The School of Advanced Military Studies: An Accident of History
de Czege, Huba Wass, Military Review
THE BEGINNINGS OF the School of Advanced Military Studies (SAMS) are more than 25 years old now. Some might find it incredible that it is so young, but it's also incredible, in retrospect, that we have a SAMS at all. It certainly was not an inevitable development. Revisiting why there was a beginning at all for SAMS is an appropriate way to mark the school's 25th anniversary. What was intended, how the key ideas that give SAMS its distinct character took shape, what the key hurdles were, and what conditions are necessary for its survival for another quarter century are topics deserving professional notice.
The Need for Advanced Military Study
The SAMS curriculum owes its beginnings to two epiphanies among the Army's senior leadership:
* Realization that the military art of our time was more intellectually demanding than we had been prepared to accept.
* Recognition of the need to muster humility and admit that officers needed to be better educated than they were at the time.
This dawning occurred when the Army was actively questioning its core doctrine. In 1978 General Bernard W. Rogers, the then-Chief of Staff of the Army, had questioned the entire officer education system and launched a top-down look called the "Review of Education and Training for Officers" (RETO). The Army was also reflecting on how it had done in Vietnam, and was looking forward to the present and foreseeable future. I was involved in both of these efforts and was one of the most junior officers in the RETO study group--just after my graduation from the Command and General Staff College (CGSC). By 1980, I found myself at the center of the effort to revise how the Army should think about waging war with the Soviet Union.
This effort was the second try at a post-Vietnam updating of Field Manual (FM) 100-5, Operations (what now is FM 3-0). I had studied hard at CGSC and had afterward served successfully as a battalion XO, brigade S-3, division deputy G-3, and battalion commander, and I still felt inadequate to the task. I noticed that others around me, even senior-officer War College graduates, were not any better equipped to think critically and creatively about military art. We had learned the military doctrine of the day, but not how to usefully judge, question, and revise it. Army officers (CGSC and War College graduates alike) had a short historical memory of the evolution of military methods, were thus stuck in the present, and were therefore unable to envisage change. Some of us could quote Sun Tzu and Clausewitz, but we did not really understand them.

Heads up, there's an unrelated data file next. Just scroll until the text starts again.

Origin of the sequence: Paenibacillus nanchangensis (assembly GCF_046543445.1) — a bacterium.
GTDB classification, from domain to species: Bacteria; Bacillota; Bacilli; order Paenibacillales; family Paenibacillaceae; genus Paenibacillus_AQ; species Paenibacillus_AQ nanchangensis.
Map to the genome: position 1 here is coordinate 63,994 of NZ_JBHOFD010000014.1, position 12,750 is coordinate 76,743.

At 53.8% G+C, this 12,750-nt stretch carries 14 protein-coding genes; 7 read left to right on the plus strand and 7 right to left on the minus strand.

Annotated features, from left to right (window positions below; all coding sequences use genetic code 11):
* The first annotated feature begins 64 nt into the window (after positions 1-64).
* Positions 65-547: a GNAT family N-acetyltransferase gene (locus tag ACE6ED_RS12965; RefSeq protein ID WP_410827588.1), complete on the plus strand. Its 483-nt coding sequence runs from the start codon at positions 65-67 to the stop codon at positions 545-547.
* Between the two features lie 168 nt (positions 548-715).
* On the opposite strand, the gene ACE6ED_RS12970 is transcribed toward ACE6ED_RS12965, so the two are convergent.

Lieutenant General William Richardson, the CGSC commandant of that time, shared this frustration. In the fall of 1980, he ordered the directors of CGSC to find ways to "improve the tactical judgment" of CGSC graduates. They came forward with a number of remedies. Their suggested improvements, while helpful, were simply inadequate to bridge the chasm between what was and what needed to be. General Richardson had addressed the right problem, but the Army needed a genuine paradigm shift to solve it.
General Richardson's committee of CGSC directors had not been receptive to my ideas about needed curriculum changes. In my view, they were making adjustments within the conventional framework, but needed to step outside it. I developed detailed ideas for developing curriculum and designing a school dedicated to filling the need, but I held off advancing my ideas and waited for an opportunity to brief General Richardson alone. Having worked with him closely on the Army doctrine that eventually came to be called "AirLand Battle," I knew he would give me a fair hearing. In late spring of 1981 General Richardson invited me to accompany him on a 21-day trip to China to visit Chinese military officer educational institutions ranging from pre-commissioning to general officer schools. …